She was and still remains the most extraordinary person I have ever met. Her friendship healed me after years of losing friends due to people telling me I was too exhausting, required too much and was too sensitive and feeling to keep people in my corner. I never gained that sense from her from the moment we became friends. She was open and honest, friendly and warm. We talked about our lives, our families, our joys and passions, our deep-seated and hidden pains.

Even after I graduated a year early and no longer saw her on campus during the week, we still kept in touch. Our friendship wasn’t predicated on frequency. Often we went weeks or months without seeing each other before we reconnected. But when we did? It was like no time had passed at all. It was as if, once again, I could pause all the tunnels, noise and distractions and be heard, be loved, be affirmed, be enough.

I never told her this and now, I wish I had but she was my shining star. I looked to her with seedy admiration because of how she channeled all her pain and past hurts into moving forward. Her shining example enabled me to do so again and again. After breakups, after disappointments. After moving to Spain, leaving Spain, moving to Washington, D.C. and leaving Washington, D.C. She remained my friend through all the changes and ups and downs, all the drama-filled phone calls and texts about my latest meltdown. And she never let any of lapses in judgments lessen the strength of our friendship.

The funny thing? She once told me she thought I was braver than her. I never agreed. I still don’t now.


 

Today marks three weeks since her death. Because we were those types of friends who didn’t depend on seeing or talking often to keep the love and nurturance of our friendship alive, sometimes, most times, most days, most moments, I can busy and distract myself with the lie she’s somewhere distantly still alive. That life hasn’t changed. That she didn’t die alone on the streets at night.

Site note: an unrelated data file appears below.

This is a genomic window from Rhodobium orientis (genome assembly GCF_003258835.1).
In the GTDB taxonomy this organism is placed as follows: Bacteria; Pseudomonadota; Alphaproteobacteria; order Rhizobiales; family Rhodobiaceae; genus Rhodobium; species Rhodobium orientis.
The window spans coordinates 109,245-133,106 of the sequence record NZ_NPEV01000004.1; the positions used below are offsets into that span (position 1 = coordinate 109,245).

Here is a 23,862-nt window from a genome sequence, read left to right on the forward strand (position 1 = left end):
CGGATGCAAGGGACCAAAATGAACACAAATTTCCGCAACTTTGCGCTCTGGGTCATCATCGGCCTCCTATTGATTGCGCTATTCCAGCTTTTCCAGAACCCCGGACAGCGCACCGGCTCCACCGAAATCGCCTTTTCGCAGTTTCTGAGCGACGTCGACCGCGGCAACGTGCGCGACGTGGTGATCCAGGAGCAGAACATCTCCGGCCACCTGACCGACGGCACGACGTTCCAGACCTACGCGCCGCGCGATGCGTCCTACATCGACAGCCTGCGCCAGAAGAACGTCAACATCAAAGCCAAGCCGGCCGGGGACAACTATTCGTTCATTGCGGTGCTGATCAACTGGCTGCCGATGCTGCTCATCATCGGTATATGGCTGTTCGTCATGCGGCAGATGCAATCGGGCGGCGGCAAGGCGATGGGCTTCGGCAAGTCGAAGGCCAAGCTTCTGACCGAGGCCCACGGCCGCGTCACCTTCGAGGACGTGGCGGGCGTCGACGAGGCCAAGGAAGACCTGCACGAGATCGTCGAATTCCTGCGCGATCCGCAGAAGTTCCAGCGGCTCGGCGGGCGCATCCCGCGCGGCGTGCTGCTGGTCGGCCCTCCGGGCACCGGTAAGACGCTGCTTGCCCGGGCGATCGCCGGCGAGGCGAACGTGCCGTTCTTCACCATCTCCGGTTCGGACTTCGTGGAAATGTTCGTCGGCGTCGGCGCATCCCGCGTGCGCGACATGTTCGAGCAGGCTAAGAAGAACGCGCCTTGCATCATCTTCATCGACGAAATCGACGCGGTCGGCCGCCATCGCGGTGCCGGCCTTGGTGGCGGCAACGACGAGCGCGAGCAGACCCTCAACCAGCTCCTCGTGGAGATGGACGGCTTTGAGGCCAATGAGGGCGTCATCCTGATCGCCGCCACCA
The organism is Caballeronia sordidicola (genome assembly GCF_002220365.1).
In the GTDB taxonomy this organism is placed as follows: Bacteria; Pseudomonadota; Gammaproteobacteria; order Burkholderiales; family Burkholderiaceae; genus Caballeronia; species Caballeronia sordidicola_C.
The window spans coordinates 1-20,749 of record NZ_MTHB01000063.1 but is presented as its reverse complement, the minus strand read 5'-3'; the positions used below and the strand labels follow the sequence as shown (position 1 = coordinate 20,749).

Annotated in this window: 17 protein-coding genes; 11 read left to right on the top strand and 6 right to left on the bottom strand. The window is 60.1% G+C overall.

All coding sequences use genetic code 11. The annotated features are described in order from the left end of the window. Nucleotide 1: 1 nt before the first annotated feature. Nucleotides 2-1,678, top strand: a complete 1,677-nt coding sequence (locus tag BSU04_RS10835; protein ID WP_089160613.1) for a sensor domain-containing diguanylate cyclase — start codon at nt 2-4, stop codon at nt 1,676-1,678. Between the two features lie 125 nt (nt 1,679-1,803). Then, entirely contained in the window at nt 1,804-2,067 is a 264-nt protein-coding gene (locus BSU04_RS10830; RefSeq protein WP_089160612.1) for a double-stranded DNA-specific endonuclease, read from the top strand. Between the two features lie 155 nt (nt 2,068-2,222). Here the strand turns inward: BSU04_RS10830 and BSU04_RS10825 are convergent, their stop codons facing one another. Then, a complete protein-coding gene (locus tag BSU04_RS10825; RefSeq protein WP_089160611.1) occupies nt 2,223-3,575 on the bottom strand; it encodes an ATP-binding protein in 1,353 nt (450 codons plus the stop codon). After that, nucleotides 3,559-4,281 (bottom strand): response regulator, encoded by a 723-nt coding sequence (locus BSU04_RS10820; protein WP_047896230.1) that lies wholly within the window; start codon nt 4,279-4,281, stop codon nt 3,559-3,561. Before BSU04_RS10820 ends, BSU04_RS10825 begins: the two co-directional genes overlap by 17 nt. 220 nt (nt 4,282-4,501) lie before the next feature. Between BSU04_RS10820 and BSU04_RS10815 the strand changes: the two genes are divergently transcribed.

It works most times.

And other times the truths ripples over me and I ruminate. I turn it over and over again in my mind and still can’t come out with any shining truth. She is dead and intellectually I know this. Emotionally I wrestle with despair and disbelief.

The day after I’d learned she died, I opted out of morning outdoors yoga and a group dinner. I stayed buried underneath the crisp, white duvet in my room and ordered room service: a cheeseburger, french fries, tomato soup, a slice of cheesecake, an ice cold coke. My food arrived minutes later and as the TV blared in the background, I sipped the tomato soup spoonful by the spoonful. Then my chest heaved with heavy tears.


 

My last full day in Bogotá I balanced filling grateful with broken as I stuffed my face with at least five different burgers and Colombian artesanal beer. The day was uncharacteristically sunny and cheerful and the sun’s rays bounced off the full, blue sky. I still wanted to cry. I still wanted to ball my hands into two ardent fists and box with the shadows of the Universe until I had answers.

Instead I ate. I sipped beer. I had conversations with the families that sat around me and watched as they looked onto me in amazement when I told them I wrote, that I was there to write about their city and their country.

Then I gathered all my things up and left. I went back to my quiet, dark and lonely hotel room. I packed up all my belongings. I prepared to leave Bogotá and I pledged to never return. To never revisit the site of when I communed with the ghosts of grief and grief fully entered me.